Displaying Child Category & Taxonomy Term

  • iftekhar
  • Feb 21, 2015
  • 2 comments
  • 2442 Views
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In general, if you assign a parent and a child category to a post. Your regular the_category function should display both the child and parent category. However, there are ways to display the child category or taxonomy term in WordPress. This could particularly be very useful if you want to display post on parent category archive page. In this post I will explain how it works in WordPress. This method should work for for both the WordPress Categories and for Custom Taxonomy.

For Categories

The following snippet should work with your “Posts” section in WP. All you need to do is to place the following snippet on your single.php or archive.php page. Ideally, this snippet should work inside any standard WordPress Loop.

<?php
$categories = get_the_category($post_id);
   foreach ($categories as $category) {
   if (($category->category_parent) !== 0) {
      echo '<a href="'.get_category_link($category->cat_ID).'">';
      echo $category->name.'</a>';} }
?>

At the very beginning of this snippet, I assigned a variable ($categories) to hold all the categories assigned to any specific post (based on post ID) using the get_the_category function. Then I ran a foreach loop. The initial loop should have given every single category assigned to the post. However, since our goal was to find only the child category, I checked it with a if condition. So, it should only display the categories that has a parent category or in other word, if the parent category value is not equal to zero.

I also generated the hyperlink for categories using get_category_link function which I think could be useful as well.

For Taxonomies

Custom taxonomy is a great way to organize your Custom Post Type. Just in case, if you don’t know how to register custom taxonomy in WP, here is a post that I wrote way back. Feel free to check it out.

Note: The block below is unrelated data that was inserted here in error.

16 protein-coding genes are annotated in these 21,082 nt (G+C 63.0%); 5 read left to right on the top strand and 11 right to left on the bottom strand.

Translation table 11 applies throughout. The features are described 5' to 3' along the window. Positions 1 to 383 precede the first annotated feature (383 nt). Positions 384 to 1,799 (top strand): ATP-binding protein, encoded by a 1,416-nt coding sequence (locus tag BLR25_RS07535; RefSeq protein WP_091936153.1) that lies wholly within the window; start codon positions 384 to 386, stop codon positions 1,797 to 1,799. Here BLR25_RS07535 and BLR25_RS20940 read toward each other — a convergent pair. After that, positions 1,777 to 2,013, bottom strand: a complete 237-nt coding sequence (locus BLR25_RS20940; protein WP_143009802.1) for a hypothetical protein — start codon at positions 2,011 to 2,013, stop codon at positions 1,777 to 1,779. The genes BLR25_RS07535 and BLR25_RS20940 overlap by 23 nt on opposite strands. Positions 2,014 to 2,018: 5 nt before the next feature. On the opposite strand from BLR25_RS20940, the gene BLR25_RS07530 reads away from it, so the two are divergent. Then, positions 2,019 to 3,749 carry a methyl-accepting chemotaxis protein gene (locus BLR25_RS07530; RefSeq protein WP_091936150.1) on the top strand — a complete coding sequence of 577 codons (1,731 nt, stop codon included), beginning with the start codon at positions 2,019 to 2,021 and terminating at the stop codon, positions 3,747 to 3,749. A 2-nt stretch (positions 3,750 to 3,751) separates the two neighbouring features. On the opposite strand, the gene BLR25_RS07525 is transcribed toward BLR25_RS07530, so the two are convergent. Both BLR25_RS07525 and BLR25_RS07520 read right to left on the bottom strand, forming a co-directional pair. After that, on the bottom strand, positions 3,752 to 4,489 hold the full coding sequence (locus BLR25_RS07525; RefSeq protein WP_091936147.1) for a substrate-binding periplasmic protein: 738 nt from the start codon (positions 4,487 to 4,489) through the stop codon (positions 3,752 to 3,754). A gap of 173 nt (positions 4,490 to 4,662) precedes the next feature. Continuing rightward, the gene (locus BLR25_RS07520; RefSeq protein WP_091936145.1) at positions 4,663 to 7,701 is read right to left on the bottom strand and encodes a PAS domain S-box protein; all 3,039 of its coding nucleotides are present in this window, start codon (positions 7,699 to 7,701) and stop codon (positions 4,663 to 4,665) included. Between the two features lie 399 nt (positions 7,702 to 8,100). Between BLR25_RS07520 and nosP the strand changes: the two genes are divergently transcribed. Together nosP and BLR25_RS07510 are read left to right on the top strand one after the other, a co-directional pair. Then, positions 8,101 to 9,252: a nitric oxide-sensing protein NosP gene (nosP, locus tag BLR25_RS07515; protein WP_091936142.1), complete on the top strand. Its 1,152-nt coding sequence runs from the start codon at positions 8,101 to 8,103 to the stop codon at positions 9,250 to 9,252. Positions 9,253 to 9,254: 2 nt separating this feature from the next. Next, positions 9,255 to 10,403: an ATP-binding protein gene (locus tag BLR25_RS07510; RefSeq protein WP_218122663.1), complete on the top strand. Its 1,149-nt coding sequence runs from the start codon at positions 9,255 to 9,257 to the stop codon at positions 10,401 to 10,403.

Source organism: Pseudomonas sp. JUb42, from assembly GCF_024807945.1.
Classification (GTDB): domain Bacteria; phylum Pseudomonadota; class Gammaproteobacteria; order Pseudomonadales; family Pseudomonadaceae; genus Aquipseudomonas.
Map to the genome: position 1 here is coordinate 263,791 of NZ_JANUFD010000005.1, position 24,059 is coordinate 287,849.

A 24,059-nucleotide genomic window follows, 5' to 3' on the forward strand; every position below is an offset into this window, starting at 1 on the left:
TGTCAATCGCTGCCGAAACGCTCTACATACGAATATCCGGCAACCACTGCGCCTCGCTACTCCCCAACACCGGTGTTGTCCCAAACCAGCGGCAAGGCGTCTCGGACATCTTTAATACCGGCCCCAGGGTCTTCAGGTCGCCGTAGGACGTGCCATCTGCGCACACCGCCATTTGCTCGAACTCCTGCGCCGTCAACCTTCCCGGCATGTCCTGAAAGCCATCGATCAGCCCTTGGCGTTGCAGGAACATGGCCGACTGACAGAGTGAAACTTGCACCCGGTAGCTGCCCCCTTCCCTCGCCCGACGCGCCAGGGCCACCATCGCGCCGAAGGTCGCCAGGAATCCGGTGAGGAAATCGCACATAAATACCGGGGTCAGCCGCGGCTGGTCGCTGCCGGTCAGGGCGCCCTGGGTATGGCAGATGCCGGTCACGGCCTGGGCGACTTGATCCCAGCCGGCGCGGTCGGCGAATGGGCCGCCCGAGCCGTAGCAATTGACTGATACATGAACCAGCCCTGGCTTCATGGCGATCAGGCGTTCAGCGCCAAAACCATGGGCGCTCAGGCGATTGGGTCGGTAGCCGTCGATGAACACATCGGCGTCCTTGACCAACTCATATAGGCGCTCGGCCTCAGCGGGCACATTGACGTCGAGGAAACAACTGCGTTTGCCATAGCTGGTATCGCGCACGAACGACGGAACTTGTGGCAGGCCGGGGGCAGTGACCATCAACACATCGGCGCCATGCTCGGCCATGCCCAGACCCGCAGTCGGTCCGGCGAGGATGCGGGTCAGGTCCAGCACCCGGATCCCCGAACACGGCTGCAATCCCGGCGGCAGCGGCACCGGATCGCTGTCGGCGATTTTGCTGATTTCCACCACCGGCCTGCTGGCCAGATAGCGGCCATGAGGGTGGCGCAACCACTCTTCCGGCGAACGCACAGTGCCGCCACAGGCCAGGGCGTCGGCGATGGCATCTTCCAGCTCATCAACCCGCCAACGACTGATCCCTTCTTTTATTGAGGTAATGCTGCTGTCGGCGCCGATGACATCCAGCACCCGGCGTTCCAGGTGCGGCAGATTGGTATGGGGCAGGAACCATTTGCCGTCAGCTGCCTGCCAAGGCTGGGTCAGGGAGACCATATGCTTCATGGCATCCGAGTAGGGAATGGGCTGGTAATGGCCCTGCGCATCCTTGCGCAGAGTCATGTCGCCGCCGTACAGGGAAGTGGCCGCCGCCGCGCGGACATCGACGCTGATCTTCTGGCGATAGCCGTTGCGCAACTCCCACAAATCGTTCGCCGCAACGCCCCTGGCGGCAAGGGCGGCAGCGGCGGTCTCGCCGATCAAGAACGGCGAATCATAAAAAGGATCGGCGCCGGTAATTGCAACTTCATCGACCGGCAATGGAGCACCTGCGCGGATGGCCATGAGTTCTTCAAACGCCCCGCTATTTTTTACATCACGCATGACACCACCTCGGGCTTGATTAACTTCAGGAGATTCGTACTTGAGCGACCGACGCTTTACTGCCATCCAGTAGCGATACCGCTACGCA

Following snippet should display the child term of a parent term. The logical procedure is pretty much the same as before. We just simply change some functions to get around.

<?php
$terms = get_the_terms($post->ID, 'category');
   foreach ($terms as $term) {
   if (($term->parent) !== 0) {
      echo '<a href="'.get_term_link($term->slug, $term->taxonomy).'">';
      echo $term->name.'</a>'; } }
?>

First of all, to grab all the terms assigned to a post, I used get_the_terms function. Like before, I ran a foreach loop and checked if the term has any parent term. In order to populate the link for the term I used get_term_link function.

Note: For Taxonomy part, you must mention the registered taxonomy name at the very beginning of the the line. Replace the “category” with with your desired taxonomy.

<?php
$terms = get_the_terms($post->ID, 'category');
?>

The reason why I used “category” word is to show you that this snippet works even for the native posts categories. It also should work with your custom taxonomy without any hiccup.

Try it out and let me know. Now, I am taking questions.

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Comment

2 Comments

  1. davePublished: 6 months ago

    works fine! thanks

    • IftekharPublished: 2 months ago

      Glad to know, you are welcome.

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